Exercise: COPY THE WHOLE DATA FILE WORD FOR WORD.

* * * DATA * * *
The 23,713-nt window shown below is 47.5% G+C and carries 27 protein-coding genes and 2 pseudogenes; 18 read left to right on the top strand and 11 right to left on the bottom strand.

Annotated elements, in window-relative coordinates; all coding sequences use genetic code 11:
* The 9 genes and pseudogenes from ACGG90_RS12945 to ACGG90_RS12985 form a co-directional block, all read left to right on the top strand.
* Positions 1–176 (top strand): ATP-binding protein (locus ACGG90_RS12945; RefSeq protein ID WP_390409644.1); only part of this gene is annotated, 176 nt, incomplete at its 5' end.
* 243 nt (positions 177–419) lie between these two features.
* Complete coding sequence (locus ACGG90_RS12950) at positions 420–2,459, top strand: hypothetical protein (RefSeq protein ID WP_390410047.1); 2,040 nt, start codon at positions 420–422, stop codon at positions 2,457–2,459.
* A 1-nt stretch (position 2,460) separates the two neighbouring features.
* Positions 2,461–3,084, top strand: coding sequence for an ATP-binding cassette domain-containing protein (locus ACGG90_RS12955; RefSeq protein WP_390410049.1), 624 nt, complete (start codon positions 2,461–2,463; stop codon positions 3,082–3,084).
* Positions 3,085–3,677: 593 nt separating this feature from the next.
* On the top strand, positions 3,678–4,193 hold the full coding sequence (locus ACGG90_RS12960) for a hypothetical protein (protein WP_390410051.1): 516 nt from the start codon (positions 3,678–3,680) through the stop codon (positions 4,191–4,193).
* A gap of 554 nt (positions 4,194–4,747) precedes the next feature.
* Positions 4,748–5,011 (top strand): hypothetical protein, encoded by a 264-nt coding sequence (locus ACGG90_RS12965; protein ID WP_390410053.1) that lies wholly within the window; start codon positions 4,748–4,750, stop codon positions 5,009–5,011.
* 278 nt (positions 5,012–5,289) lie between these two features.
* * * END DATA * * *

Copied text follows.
The 23,713-nt window shown below is 47.5% G+C and carries 27 protein-coding genes and 2 pseudogenes; 18 read left to right on the top strand and 11 right to left on the bottom strand.

Annotated elements, in window-relative coordinates; all coding sequences use genetic code 11:
* The 9 genes and pseudogenes from ACGG90_RS12945 to ACGG90_RS12985 form a co-directional block, all read left to right on the top strand.
* Positions 1–176 (top strand): ATP-binding protein (locus ACGG90_RS12945; RefSeq protein ID WP_390409644.1); only part of this gene is annotated, 176 nt, incomplete at its 5' end.
* 243 nt (positions 177–419) lie between these two features.
* Complete coding sequence (locus ACGG90_RS12950) at positions 420–2,459, top strand: hypothetical protein (RefSeq protein ID WP_390410047.1); 2,040 nt, start codon at positions 420–422, stop codon at positions 2,457–2,459.
* A 1-nt stretch (position 2,460) separates the two neighbouring features.
* Positions 2,461–3,084, top strand: coding sequence for an ATP-binding cassette domain-containing protein (locus ACGG90_RS12955; RefSeq protein WP_390410049.1), 624 nt, complete (start codon positions 2,461–2,463; stop codon positions 3,082–3,084).
* Positions 3,085–3,677: 593 nt separating this feature from the next.
* On the top strand, positions 3,678–4,193 hold the full coding sequence (locus ACGG90_RS12960) for a hypothetical protein (protein WP_390410051.1): 516 nt from the start codon (positions 3,678–3,680) through the stop codon (positions 4,191–4,193).
* A gap of 554 nt (positions 4,194–4,747) precedes the next feature.
* Positions 4,748–5,011 (top strand): hypothetical protein, encoded by a 264-nt coding sequence (locus ACGG90_RS12965; protein ID WP_390410053.1) that lies wholly within the window; start codon positions 4,748–4,750, stop codon positions 5,009–5,011.
* 278 nt (positions 5,012–5,289) lie between these two features.